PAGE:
Flumes Volume 2: Issue 1, Summer 2017 - Page 23

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want stop, her words are so elegant. Also, I like what’s between her words. This is weird, but I thought about how it feels to be an Indian woman, to be soft spoken. I saw some of the elegance in her words which were so beautiful to me, and it reminded me of how women in my culture have to force their words into their bellies. That’s how I’ve always felt. And, the way she writes is just that, she’s able to do it in such a beautiful way. If you were to give an Indian woman a chance to speak, that’s what she’ll create is that kind of book, and I think for me that’s what I want to do with my writing. Chitra really helped me see that, be that person. When I got to meet her I just didn’t know what to say to her.

JGH: She’s so strong.

JKB: Yeah, I think the best advice she gave me was when I told her that I was experiencing a new start at taking creative writing classes at Sac State, and I was so nervous to take those classes, because I knew that I was doing something different. ‘Cause I never wrote about my culture until that semester. I started writing all about the culture and, last year, 2016, I started taking creative writing classes with Joshua McKinney, great writer, too, and right now we’re working on a book together. And I took his class, and I didn’t expect him to be so supportive of me. I think after my first workshop he told the class, “this is why we need bilingual writers, because what Jasmeen is doing is so brave, and it’s a shame that they feel like they need to lose their voice when they come into Western society.” That was really flattering.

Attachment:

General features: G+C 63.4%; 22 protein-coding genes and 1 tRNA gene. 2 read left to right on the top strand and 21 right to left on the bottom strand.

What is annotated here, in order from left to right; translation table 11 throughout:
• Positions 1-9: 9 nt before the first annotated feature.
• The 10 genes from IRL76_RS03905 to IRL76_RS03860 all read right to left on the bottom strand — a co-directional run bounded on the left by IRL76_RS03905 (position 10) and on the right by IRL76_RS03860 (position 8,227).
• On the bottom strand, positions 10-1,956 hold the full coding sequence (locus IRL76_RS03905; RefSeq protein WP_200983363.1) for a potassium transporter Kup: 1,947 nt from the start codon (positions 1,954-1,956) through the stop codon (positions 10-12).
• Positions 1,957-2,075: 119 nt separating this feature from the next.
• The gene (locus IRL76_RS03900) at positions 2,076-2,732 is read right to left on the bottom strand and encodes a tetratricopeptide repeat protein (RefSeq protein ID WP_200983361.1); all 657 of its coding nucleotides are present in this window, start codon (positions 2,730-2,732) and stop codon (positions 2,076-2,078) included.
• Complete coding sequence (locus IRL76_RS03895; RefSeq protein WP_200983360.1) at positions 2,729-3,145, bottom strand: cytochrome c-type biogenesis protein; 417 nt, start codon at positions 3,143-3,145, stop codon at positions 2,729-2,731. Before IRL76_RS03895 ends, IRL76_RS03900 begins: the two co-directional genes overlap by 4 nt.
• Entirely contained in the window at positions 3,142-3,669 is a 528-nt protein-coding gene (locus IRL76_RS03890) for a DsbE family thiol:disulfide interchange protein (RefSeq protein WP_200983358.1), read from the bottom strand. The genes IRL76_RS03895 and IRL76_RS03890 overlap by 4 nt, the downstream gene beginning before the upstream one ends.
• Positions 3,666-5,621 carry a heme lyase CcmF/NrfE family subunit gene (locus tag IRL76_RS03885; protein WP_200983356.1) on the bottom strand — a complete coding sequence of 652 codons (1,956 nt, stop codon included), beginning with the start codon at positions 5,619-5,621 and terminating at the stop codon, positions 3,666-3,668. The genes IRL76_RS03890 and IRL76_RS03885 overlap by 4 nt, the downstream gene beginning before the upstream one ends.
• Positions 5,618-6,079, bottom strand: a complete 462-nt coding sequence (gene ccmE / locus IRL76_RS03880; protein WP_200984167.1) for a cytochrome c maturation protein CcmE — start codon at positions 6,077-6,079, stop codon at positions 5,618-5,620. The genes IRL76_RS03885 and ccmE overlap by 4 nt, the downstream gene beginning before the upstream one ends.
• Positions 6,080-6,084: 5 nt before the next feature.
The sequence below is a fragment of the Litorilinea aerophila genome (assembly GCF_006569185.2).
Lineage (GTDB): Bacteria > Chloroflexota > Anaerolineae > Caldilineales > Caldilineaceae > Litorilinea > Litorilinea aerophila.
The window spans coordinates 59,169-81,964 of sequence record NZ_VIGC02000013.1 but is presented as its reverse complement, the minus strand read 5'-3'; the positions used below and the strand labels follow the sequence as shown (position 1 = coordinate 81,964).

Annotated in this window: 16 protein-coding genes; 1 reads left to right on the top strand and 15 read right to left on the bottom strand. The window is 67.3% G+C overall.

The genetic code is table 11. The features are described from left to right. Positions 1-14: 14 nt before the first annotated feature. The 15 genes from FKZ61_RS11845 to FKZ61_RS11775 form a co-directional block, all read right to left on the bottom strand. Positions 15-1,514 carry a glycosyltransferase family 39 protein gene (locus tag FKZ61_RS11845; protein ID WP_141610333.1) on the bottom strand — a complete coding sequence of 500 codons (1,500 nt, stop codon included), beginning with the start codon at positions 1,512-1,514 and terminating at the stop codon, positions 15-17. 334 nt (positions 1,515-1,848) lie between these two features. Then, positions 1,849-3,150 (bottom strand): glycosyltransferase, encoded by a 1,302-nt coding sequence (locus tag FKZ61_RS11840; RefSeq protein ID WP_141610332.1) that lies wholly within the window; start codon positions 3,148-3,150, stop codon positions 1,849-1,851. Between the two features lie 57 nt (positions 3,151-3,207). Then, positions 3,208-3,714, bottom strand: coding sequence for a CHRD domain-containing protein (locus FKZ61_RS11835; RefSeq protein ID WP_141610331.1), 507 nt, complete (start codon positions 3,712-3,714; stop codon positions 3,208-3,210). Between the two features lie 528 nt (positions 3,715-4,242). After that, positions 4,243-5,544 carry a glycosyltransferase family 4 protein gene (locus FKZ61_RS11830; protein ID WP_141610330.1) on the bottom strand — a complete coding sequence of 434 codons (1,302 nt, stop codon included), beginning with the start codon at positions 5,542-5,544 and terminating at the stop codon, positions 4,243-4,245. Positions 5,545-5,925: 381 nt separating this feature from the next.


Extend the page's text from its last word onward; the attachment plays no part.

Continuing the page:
And then, something really strange started happening. I started taking more classes with him, but what I noticed is, my peers who were bilingual started adding their culture, their language into it. I would always provide translations for the Punjabi. It would always be my piece, then I would have a glossary, basically, and I think that they had never heard Punjabi. For me, I kind of took a lot of risks. I would get criticism; there was [always someone saying] “Oh, we don’t understand what you’re writing; we don’t get it.” And what Chitra told me was, “People used to tell me that, and I just kept pushing.”

JGH: It just means you have to try harder.